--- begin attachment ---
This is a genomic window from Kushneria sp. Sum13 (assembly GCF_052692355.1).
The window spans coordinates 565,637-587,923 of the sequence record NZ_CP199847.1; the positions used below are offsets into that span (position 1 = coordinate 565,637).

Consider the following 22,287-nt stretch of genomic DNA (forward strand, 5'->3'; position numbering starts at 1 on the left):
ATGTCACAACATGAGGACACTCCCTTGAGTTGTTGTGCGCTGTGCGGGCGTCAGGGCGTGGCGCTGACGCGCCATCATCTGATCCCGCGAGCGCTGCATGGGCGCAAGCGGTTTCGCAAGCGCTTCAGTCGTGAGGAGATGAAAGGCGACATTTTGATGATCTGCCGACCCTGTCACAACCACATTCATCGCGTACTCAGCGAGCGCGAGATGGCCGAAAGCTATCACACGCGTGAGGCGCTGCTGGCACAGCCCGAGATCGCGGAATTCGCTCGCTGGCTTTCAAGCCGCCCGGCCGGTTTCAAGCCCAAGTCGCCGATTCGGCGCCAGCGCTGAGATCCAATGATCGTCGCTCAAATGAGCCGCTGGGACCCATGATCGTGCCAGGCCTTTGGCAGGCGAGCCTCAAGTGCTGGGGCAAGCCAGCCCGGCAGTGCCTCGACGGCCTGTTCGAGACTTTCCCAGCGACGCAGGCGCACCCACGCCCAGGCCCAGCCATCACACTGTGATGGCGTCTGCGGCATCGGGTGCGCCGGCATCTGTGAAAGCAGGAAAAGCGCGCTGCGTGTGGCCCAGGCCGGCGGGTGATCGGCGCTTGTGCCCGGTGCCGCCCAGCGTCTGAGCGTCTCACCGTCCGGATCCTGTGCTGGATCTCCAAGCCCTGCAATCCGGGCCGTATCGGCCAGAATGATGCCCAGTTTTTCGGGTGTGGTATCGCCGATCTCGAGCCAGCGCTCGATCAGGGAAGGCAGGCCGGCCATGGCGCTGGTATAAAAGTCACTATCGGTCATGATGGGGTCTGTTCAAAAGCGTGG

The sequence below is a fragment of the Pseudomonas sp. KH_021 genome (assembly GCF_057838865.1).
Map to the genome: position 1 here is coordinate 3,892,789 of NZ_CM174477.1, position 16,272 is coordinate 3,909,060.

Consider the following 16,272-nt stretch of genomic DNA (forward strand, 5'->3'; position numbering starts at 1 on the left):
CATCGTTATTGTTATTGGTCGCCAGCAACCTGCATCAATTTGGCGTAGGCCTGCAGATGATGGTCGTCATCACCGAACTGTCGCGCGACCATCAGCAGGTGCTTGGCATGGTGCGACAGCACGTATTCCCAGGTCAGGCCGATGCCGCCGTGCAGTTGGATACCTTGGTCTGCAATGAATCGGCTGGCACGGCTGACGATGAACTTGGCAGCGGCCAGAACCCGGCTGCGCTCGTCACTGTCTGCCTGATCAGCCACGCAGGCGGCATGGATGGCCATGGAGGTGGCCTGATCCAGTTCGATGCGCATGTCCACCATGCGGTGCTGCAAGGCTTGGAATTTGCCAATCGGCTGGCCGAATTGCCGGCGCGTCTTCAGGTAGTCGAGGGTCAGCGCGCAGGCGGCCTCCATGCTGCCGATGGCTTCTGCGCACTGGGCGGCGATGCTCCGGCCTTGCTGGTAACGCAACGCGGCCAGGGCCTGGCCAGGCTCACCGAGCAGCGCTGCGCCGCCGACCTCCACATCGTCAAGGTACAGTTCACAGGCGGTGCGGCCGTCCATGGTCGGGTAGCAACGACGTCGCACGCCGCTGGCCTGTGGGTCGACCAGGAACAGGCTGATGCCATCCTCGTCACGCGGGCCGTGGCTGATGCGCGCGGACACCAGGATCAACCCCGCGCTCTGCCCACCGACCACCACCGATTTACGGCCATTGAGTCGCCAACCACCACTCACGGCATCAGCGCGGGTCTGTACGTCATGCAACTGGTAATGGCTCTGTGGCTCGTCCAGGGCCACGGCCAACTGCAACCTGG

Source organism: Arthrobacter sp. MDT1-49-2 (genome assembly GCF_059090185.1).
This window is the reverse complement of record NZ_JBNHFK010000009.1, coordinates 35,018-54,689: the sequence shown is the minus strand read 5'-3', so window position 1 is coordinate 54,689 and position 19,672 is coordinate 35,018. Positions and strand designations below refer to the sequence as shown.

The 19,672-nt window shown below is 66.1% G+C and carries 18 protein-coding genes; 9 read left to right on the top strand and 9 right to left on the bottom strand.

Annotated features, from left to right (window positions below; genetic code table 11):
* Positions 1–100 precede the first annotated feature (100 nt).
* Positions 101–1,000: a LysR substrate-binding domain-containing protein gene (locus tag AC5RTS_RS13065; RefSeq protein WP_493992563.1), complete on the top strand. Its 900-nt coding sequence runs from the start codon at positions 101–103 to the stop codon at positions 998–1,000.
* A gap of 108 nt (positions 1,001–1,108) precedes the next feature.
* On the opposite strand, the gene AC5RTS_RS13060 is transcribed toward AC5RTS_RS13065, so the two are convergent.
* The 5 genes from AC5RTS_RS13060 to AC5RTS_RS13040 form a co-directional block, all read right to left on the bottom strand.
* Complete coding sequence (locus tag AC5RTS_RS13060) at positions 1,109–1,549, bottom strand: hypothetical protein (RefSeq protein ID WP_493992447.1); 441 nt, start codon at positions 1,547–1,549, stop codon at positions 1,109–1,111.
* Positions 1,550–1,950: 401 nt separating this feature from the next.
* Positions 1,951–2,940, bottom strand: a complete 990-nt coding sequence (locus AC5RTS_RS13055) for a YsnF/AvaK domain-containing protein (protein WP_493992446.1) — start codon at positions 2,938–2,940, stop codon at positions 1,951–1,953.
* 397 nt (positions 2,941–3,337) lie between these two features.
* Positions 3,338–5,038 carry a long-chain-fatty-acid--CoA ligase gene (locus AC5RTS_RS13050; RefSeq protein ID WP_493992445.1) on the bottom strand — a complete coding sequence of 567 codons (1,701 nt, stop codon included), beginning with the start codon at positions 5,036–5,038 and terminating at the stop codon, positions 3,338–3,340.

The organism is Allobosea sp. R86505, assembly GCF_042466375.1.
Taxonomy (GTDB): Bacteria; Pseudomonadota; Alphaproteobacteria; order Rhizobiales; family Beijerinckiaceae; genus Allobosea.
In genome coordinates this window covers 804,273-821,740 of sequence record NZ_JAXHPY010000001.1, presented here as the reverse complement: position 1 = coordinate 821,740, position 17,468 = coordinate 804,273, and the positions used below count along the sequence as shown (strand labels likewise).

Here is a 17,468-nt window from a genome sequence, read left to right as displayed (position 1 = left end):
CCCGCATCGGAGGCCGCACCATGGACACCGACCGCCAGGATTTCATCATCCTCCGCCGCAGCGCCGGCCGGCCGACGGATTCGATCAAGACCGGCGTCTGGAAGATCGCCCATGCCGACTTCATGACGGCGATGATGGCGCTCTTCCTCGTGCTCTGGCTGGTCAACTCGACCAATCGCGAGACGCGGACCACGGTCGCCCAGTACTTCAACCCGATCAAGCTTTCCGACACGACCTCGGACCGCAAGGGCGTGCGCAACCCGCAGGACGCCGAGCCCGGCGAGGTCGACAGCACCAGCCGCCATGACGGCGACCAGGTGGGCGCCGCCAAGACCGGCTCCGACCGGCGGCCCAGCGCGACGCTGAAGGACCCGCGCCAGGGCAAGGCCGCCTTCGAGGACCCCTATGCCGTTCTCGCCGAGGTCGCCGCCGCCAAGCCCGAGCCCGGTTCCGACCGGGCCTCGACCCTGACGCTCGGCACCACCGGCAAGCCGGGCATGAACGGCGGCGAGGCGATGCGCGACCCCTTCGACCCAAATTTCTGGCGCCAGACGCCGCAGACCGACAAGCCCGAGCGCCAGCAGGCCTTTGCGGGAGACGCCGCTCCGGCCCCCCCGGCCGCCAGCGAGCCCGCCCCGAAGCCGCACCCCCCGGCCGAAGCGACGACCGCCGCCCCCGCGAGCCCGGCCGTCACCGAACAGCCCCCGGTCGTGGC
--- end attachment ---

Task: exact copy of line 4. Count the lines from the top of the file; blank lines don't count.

ATGTCACAACATGAGGACACTCCCTTGAGTTGTTGTGCGCTGTGCGGGCGTCAGGGCGTGGCGCTGACGCGCCATCATCTGATCCCGCGAGCGCTGCATGGGCGCAAGCGGTTTCGCAAGCGCTTCAGTCGTGAGGAGATGAAAGGCGACATTTTGATGATCTGCCGACCCTGTCACAACCACATTCATCGCGTACTCAGCGAGCGCGAGATGGCCGAAAGCTATCACACGCGTGAGGCGCTGCTGGCACAGCCCGAGATCGCGGAATTCGCTCGCTGGCTTTCAAGCCGCCCGGCCGGTTTCAAGCCCAAGTCGCCGATTCGGCGCCAGCGCTGAGATCCAATGATCGTCGCTCAAATGAGCCGCTGGGACCCATGATCGTGCCAGGCCTTTGGCAGGCGAGCCTCAAGTGCTGGGGCAAGCCAGCCCGGCAGTGCCTCGACGGCCTGTTCGAGACTTTCCCAGCGACGCAGGCGCACCCACGCCCAGGCCCAGCCATCACACTGTGATGGCGTCTGCGGCATCGGGTGCGCCGGCATCTGTGAAAGCAGGAAAAGCGCGCTGCGTGTGGCCCAGGCCGGCGGGTGATCGGCGCTTGTGCCCGGTGCCGCCCAGCGTCTGAGCGTCTCACCGTCCGGATCCTGTGCTGGATCTCCAAGCCCTGCAATCCGGGCCGTATCGGCCAGAATGATGCCCAGTTTTTCGGGTGTGGTATCGCCGATCTCGAGCCAGCGCTCGATCAGGGAAGGCAGGCCGGCCATGGCGCTGGTATAAAAGTCACTATCGGTCATGATGGGGTCTGTTCAAAAGCGTGG